A reciprocal post-Brexit healthcare agreement, known as “The S2 funding route”, allows patients to undergo planned treatment, such as hip operations, in an EU country or Switzerland through its state healthcare system.

A patient’s home state foots the bill, but you must meet strict criteria to be approved under the scheme – including a doctor confirming that your wait for treatment on the NHS would count as an “undue delay”.

The history of the scheme dates back to a 2006 European Court of Justice ruling. The case was brought by Yvonne Watts, 75, who paid £4,000 for a hip operation in France after facing a delay to her treatment in the UK.

The court ruled the NHS must reimburse patients who travel to another EU country for treatment when they face an “undue delay” for the treatment at home.

Securing S2 funding for treatment abroad can be a lifeline for those who desperately need treatment quickly, but can’t afford to go private.

However, patients have reported a gruelling S2 application process, and have told the Telegraph the process involved jumping through “hoops of fire”, only to be rejected.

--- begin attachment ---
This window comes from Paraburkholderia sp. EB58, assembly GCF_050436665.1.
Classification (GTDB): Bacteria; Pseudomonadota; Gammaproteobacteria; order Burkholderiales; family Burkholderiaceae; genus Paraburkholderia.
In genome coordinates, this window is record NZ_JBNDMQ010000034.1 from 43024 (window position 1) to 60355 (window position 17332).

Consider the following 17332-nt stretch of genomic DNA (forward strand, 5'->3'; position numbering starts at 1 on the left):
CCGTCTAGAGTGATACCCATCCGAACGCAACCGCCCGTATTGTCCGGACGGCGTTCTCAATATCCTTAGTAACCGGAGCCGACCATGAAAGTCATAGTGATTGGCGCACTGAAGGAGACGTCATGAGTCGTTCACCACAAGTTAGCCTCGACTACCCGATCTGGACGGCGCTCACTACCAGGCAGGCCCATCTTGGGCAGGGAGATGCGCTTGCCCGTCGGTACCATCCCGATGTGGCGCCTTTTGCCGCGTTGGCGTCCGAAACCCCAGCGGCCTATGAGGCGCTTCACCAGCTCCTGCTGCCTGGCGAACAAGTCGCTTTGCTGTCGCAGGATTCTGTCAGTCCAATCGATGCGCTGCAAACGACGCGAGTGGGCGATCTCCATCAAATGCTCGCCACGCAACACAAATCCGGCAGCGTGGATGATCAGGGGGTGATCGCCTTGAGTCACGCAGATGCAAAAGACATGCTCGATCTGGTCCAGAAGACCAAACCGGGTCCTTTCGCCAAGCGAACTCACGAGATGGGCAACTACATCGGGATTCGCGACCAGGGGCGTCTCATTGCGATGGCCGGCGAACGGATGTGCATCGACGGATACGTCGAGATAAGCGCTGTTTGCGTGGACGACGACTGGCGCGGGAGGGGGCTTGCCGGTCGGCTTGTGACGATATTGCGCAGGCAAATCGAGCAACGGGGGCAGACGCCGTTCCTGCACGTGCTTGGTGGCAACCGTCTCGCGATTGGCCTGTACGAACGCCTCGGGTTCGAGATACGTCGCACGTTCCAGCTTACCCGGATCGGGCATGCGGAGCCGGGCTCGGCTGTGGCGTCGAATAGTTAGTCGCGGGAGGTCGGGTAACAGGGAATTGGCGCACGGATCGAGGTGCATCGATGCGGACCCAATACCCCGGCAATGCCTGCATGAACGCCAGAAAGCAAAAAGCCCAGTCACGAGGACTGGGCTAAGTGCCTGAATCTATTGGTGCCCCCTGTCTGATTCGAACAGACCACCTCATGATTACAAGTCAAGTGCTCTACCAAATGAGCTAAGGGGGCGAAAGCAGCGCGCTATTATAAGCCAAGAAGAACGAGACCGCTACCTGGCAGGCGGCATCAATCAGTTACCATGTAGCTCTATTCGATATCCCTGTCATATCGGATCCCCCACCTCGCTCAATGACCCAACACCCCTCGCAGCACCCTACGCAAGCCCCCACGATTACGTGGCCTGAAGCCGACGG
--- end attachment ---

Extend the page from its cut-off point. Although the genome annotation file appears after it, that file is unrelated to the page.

Eligibility criteria for NHS England funding
Eligibility criteria for NHS England funding

In EU countries where healthcare is free at the point of use, as in the UK, an approved S2 will cover 100pc of the costs of your healthcare, although NHS England says it will not reimburse travel or accommodation costs.

In some cases, you may still have to pay for a portion of your treatment. The NHS website states: “If your application under the S2 route is approved, your treatment will be provided under the same conditions of care and payment that would apply to residents of the country you’ll be treated in.